For UBP’s co-head of pan-European equities, Rob Jones, 2018 was bound to be a difficult year, especially when compared to the idyll that was 2017.
He said: ‘It did not come as a surprise. I knew we had to deal with Brexit and the critical Italian situation, which caused the return of volatility and shifts in bond yields.
‘There are also greater global concerns such as the slowdown in emerging markets and the trade war.’
However, Jones believes that the situation is not going to be critical for long. He said: ‘If a resolution to Brexit is found, then there could be an improvement. Europe managed to resolve the situations in Greece and Cyprus, for example.
‘European companies are not doing that badly. Despite the political uncertainty, the balance sheets are very robust.’
Jones explained how, in difficult times, he has tended to allocate to companies that operate on a global scale and to focus on the ones with a large market capitalisation.
‘I have liked companies such as Total, Diageo and LVMH, for example,’ he said.
Best and worst bets
Jones believes that the healthcare sector, which has been weak for a long time, is one to bet on for the future.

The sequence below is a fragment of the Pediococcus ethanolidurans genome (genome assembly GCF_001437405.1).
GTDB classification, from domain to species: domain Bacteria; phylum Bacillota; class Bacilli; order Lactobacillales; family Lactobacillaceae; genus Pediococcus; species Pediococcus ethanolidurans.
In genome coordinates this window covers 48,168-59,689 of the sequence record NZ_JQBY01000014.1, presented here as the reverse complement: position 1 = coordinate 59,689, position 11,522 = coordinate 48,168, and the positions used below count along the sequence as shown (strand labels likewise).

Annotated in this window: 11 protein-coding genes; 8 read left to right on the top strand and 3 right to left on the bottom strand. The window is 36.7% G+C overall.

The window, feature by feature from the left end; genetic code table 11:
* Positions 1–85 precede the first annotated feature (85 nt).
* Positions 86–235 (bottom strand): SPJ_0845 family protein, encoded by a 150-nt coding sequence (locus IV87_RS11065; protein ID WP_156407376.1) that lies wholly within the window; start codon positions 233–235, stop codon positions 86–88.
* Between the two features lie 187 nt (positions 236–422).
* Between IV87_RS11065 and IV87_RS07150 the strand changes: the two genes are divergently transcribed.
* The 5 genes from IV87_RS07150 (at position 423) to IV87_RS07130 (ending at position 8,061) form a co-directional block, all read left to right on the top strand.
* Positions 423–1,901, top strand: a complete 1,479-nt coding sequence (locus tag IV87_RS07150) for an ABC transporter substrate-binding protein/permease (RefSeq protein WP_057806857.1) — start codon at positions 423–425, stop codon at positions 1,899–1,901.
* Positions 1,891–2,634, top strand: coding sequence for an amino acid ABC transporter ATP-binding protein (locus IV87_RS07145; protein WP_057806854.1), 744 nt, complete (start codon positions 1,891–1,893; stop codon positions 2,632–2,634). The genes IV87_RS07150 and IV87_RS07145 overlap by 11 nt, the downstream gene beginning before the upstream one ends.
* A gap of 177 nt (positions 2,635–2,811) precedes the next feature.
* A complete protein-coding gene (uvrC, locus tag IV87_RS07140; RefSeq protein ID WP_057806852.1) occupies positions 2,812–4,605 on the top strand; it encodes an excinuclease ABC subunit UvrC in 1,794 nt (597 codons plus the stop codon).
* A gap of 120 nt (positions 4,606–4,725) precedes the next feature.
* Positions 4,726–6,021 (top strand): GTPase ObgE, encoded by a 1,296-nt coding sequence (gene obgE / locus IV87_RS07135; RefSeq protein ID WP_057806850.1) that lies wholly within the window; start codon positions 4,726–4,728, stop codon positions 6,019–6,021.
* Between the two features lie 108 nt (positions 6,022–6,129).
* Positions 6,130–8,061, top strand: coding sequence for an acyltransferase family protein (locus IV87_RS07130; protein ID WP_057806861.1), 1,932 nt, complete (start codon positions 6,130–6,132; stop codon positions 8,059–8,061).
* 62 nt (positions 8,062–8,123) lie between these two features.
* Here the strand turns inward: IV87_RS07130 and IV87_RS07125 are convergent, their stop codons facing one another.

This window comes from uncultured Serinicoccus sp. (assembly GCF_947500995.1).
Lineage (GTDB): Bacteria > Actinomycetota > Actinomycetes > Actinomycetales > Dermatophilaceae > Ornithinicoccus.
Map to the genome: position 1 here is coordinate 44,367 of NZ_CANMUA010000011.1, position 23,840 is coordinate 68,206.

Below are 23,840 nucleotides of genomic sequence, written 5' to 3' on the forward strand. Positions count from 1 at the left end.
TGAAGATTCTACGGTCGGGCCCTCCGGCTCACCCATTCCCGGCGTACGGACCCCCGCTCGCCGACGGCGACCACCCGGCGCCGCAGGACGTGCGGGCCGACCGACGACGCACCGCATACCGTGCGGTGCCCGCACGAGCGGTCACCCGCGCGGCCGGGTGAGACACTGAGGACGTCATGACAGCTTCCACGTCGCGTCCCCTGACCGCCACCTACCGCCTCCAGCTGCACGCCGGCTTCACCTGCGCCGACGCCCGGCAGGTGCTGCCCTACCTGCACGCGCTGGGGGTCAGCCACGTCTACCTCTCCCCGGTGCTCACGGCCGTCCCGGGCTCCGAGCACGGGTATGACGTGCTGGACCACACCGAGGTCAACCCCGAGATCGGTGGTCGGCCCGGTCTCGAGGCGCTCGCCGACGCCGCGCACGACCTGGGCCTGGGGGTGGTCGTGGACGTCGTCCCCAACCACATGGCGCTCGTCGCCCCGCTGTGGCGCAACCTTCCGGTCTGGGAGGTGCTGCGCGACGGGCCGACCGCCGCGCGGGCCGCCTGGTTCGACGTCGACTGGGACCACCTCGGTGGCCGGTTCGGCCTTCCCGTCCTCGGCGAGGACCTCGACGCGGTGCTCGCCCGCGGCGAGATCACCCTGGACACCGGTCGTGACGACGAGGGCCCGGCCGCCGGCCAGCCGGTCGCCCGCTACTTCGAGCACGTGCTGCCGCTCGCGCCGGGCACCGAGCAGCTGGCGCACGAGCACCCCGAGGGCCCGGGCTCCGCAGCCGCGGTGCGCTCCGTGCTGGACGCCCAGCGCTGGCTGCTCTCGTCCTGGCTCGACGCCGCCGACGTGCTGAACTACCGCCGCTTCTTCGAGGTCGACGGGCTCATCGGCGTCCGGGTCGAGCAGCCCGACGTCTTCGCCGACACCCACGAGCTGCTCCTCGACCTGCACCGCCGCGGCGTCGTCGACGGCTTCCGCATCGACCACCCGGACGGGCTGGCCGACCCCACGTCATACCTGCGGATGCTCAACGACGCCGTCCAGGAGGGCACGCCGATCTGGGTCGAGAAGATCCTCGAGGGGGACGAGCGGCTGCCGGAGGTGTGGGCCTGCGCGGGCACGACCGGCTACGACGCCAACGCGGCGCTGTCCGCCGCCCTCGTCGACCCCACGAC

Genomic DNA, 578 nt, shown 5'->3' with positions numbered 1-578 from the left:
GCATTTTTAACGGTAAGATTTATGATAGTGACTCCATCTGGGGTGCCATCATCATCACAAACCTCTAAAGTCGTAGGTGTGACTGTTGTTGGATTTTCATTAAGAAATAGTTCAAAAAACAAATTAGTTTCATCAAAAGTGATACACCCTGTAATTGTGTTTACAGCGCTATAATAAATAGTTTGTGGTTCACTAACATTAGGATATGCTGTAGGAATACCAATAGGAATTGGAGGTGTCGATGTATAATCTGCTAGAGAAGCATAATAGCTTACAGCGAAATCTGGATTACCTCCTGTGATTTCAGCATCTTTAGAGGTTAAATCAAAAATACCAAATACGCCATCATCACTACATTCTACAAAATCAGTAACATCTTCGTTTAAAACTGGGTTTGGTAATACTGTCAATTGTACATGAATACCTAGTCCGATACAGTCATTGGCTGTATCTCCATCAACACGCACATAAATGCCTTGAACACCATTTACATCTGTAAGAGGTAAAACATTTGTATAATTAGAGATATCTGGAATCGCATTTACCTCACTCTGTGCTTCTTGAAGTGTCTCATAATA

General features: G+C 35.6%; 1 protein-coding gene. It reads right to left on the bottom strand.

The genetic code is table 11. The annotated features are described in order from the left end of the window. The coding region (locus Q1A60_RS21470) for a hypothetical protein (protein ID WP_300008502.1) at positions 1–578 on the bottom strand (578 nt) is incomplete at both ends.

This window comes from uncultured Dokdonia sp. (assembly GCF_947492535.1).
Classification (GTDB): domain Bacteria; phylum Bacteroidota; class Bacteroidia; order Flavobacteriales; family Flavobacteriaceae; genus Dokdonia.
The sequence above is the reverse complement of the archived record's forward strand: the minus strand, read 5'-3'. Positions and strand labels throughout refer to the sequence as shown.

‘Better days will come. Telecommunication companies will also perform better, but I am very selective on these as they typically have leveraged balance sheets. Even so, I believe that the valuations are still not reflecting their value. Last but not least, energy stocks are very cheap and we believe opportunities could lie there too.’
In general, Jones prefers companies which are able to benefit from changing consumption patterns.
‘Consumers are changing the way in which they spend their money. Millennials in particular have different priorities compared with the previous generations. They shop online more, they are more sensitive to social and environmental issues and companies should adapt accordingly.’
Italian luxury clothing company Moncler is a good example, according to the manager. He said: ‘It engages with a lot of its clientele on social media and understands the importance of proposing innovative products.’
Brexit in sight
UK domestic stocks have been a challenge for Jones. He said: ‘Nobody really knows what will happen. The consensus is to avoid the UK, especially domestic stocks, many of which face structural issues as well. On a risk/reward basis, they are beginning to look more interesting though’
Despite 28.3% of the fund’s assets being allocated to the UK, Jones explained that he is backing international companies as opposed to domestic ones.
‘There are good companies, lots of good companies, which are diversified away from domestic UK. For example, there’s Rio Tinto, which is headquartered in London but mines internationally,’ he said.